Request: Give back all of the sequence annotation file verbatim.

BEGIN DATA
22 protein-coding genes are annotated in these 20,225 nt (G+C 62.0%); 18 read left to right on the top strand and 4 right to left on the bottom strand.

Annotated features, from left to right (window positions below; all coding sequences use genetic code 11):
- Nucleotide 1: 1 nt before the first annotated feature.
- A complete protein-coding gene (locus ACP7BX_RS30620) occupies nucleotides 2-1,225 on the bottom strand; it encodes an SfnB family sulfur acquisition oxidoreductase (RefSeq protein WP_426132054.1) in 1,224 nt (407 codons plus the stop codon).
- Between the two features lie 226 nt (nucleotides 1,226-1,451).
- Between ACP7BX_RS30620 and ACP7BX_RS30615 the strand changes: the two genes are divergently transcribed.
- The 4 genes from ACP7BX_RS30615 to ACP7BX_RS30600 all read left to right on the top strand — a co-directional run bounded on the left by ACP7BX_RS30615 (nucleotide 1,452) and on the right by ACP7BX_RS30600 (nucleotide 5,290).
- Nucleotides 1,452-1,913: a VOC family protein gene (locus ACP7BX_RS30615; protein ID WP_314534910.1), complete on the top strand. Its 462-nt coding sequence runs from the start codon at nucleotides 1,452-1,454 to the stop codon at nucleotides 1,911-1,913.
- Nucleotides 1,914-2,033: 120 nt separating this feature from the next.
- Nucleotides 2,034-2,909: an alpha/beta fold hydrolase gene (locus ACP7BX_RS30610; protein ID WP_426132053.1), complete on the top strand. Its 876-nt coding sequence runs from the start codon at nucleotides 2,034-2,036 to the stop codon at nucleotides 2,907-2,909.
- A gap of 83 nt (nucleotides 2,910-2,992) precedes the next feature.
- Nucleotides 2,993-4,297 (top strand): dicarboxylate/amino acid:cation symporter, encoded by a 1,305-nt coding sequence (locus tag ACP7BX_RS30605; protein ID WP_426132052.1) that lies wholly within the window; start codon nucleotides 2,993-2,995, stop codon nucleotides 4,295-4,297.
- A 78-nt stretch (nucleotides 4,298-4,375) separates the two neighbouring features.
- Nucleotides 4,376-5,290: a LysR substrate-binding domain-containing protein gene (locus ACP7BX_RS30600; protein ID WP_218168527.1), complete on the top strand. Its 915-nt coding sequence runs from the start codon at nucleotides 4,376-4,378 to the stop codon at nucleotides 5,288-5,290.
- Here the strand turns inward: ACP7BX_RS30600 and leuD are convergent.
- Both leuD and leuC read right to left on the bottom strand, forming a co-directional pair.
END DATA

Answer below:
22 protein-coding genes are annotated in these 20,225 nt (G+C 62.0%); 18 read left to right on the top strand and 4 right to left on the bottom strand.

Annotated features, from left to right (window positions below; all coding sequences use genetic code 11):
- Nucleotide 1: 1 nt before the first annotated feature.
- A complete protein-coding gene (locus ACP7BX_RS30620) occupies nucleotides 2-1,225 on the bottom strand; it encodes an SfnB family sulfur acquisition oxidoreductase (RefSeq protein WP_426132054.1) in 1,224 nt (407 codons plus the stop codon).
- Between the two features lie 226 nt (nucleotides 1,226-1,451).
- Between ACP7BX_RS30620 and ACP7BX_RS30615 the strand changes: the two genes are divergently transcribed.
- The 4 genes from ACP7BX_RS30615 to ACP7BX_RS30600 all read left to right on the top strand — a co-directional run bounded on the left by ACP7BX_RS30615 (nucleotide 1,452) and on the right by ACP7BX_RS30600 (nucleotide 5,290).
- Nucleotides 1,452-1,913: a VOC family protein gene (locus ACP7BX_RS30615; protein ID WP_314534910.1), complete on the top strand. Its 462-nt coding sequence runs from the start codon at nucleotides 1,452-1,454 to the stop codon at nucleotides 1,911-1,913.
- Nucleotides 1,914-2,033: 120 nt separating this feature from the next.
- Nucleotides 2,034-2,909: an alpha/beta fold hydrolase gene (locus ACP7BX_RS30610; protein ID WP_426132053.1), complete on the top strand. Its 876-nt coding sequence runs from the start codon at nucleotides 2,034-2,036 to the stop codon at nucleotides 2,907-2,909.
- A gap of 83 nt (nucleotides 2,910-2,992) precedes the next feature.
- Nucleotides 2,993-4,297 (top strand): dicarboxylate/amino acid:cation symporter, encoded by a 1,305-nt coding sequence (locus tag ACP7BX_RS30605; protein ID WP_426132052.1) that lies wholly within the window; start codon nucleotides 2,993-2,995, stop codon nucleotides 4,295-4,297.
- A 78-nt stretch (nucleotides 4,298-4,375) separates the two neighbouring features.
- Nucleotides 4,376-5,290: a LysR substrate-binding domain-containing protein gene (locus ACP7BX_RS30600; protein ID WP_218168527.1), complete on the top strand. Its 915-nt coding sequence runs from the start codon at nucleotides 4,376-4,378 to the stop codon at nucleotides 5,288-5,290.
- Here the strand turns inward: ACP7BX_RS30600 and leuD are convergent.
- Both leuD and leuC read right to left on the bottom strand, forming a co-directional pair.